Several provisions of Act I of 2012 on the Labour Code (hereinafter referred to as the Labour Code Act or the Act) have been amended or new provisions have been added with effect from 1 January 2023.
We recommend that you have your employees’ employment contracts and related information documents reviewed, or have them reviewed by a legal expert, to ensure that they comply with current legislation.
Hereinafter, we draw your attention to the most important of the amended or new provisions of the current legislation.
However, please note that this information is not comprehensive and does not constitute legal advice. We will be happy to provide you with individual legal advice or to amend or revise your existing employment contracts on request.
Among the amended/new provisions we have highlighted the following:
1. The employer’s information obligations under § 46 (1) has been extended.
The employer is obliged to provide information on its training policy and the amount of time the employee can spend on training.
The employer is also obliged to inform the employee of the public authorities to which the employer pays the tax wedges on labour.
Some more information than before should also be provided on the legal rules on working hours and termination, but this can be done by referring to the relevant sections of the Labour Code.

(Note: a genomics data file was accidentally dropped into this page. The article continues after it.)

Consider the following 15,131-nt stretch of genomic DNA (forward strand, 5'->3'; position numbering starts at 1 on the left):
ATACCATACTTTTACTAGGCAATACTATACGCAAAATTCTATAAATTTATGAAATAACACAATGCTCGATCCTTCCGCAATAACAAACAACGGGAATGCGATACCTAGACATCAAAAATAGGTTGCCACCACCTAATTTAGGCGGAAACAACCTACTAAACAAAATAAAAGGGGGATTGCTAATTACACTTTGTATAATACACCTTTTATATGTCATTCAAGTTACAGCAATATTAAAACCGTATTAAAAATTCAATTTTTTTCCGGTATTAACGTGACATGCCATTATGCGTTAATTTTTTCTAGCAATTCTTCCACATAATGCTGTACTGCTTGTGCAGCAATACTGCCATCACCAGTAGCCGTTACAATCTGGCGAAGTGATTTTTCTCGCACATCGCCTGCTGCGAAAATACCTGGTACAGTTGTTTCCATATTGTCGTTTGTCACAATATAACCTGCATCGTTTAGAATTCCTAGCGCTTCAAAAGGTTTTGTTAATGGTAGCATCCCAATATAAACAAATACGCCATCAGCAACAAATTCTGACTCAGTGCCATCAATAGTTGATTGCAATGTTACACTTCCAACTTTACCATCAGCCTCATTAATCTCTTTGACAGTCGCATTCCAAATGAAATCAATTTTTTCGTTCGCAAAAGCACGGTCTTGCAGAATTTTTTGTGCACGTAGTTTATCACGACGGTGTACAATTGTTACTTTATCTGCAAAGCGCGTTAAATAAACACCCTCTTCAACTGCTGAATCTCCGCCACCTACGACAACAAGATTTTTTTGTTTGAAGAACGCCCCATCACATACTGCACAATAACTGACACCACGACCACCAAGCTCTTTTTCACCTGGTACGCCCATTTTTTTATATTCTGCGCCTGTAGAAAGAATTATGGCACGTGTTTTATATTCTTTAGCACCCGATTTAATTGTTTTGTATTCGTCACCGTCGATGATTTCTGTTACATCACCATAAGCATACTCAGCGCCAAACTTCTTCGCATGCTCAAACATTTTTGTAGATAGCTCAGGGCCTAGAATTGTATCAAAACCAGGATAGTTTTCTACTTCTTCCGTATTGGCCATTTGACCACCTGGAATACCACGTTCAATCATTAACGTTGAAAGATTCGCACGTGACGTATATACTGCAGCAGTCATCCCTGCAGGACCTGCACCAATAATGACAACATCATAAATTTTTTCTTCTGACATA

In the case of new employments this information must be provided to the employee in writing, either in the employment contract or in a separate information notice, within 7 days of the start of the employment relationship at the latest. In the case of existing employment relationships, the employee may request the information until 31 March 2023, which must be provided in writing by the employer within 30 days of receipt of the request.
2. Reduced working hours for caregivers
As from 1 January 2023, employees are exempted from the obligation to be available and work for a maximum of 5 working days per year to provide personal care to a relative or a person living in the same household as the employee who needs care for serious health reasons.
The working time reduce shall be granted at the time requested by the employee, in no more than two parts. The existence of a serious health condition and the justification for the care shall be certified by the doctor treating the person in need of care.
3. Paternity leave